The old saying is that spring is the season of hope, and this cancer caregiver writes how it feels like this spring has a bit more bounce in its step.
We are all coming out of a long winter that has felt even more difficult by the impact that the COVID-19 pandemic has had on all our lives, but there appears to be light at the end of this long tunnel.
The old saying is that spring is the season of hope, and this year it feels like even spring has a bit more bounce in her step. And while fall will always be my favorite season, the hope that comes with this time of year is something I know a lot about.
There are practical sides to supporting someone going through cancer treatment that most of us are familiar with. What is spoken of very little, researched very little and recognized very little is the long-term impact on caregivers.
For the 16 months following my daughter’s diagnosis, I was more intimately engaged with my daughter than I have been with anyone in my entire life. We did a choreographed dance that only she and I will ever understand, the steps so intricate and complicated that it would be impossible to teach it to anyone else. Pieces here and there, yes. The whole dance? Never.
My daughter was one of the lucky ones and her cancer had a full response to treatment and her condition is now what is commonly called remission or no evidence of disease (NED). The truth of the matter is, however, that once you have had cancer, you can never really un-have it again. The fat lady never sings. She just keeps doing her warmup exercises in the background and you are never certain of whether she will appear on stage.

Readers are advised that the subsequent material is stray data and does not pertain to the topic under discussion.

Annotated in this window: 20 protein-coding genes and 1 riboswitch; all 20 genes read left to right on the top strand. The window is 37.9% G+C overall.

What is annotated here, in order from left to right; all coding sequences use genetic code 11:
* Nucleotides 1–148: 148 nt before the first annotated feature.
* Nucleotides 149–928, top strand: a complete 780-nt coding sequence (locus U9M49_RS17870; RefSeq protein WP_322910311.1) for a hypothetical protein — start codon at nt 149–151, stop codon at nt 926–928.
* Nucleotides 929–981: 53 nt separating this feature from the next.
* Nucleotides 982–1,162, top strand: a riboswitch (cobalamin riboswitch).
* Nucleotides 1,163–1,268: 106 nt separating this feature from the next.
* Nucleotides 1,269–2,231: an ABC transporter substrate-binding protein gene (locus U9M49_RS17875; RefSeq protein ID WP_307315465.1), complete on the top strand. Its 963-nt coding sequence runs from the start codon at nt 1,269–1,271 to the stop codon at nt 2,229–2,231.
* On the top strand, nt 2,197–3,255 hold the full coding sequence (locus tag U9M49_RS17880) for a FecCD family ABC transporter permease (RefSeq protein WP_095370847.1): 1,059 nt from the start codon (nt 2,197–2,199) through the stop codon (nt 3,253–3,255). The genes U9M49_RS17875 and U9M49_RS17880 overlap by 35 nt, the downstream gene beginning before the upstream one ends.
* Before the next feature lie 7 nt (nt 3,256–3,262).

There is “The Before,” and there is “The After,” separated by hearing the words, “it’s cancer.” This is my life now. It will be my life until it ends. Because my daughter was so young at diagnosis, we both have a long time to live in “The After” and her future is full of a multitude of tests to go through and the unimaginably stressful waiting for results and the fingers crossed that it will be good news.
I have good days, and great days. It’s not as if my world has gotten so small that I can’t enjoy a little person climbing up into my lap asking for a story to be read. I laugh, hard, with my friends and family. I weep with joy when someone I love accomplishes something they’ve been striving toward.
I look at the sun shining through my window and experience gratitude in waking up each day to all the wonderful things that are in my life.But always, hovering on the edge of my consciousness, is an awareness that part of that gratitude is knowing that she is still here. That she lived. And because she lived, I have hope.
The hope that when she is far enough away from treatment that the baby she wants so badly will come to be. And then the hope that she will live long enough to enjoy all the wonderful things that motherhood can bring. All the wonderful things that I have been given from being her Mom.
Hearing her laughter, the first time a butterfly landed on the ground nearby. Watching her tie the satin ribbons of her ballet shoes. Smelling the rain in her hair after she had been outside jumping in puddles.Seeing her flip the tassel as she crossed the stage after accepting her degree. All the wonder that makes me hold her a little bit longer than she would like whenever we see each other now.
For me, hope is a constant companion. It runs a hand across my back in times of despair, whispering in my ear that it’s all going to be OK. It tells me that because she was so young, science is going to catch up with her disease and give us all the time we want. It tells me that I will hold her baby on my knee reading a story of what a brown bear sees.
Most importantly, hope lets out a warrior yell to drown out the fear when it gets so loud I am struggling to breathe. Hope makes it possible for me to live in “The After” without needing to crawl into bed and pull the covers over my head on that last night before she finds out test results.Hope is my superhero, and it has a mighty big cape.
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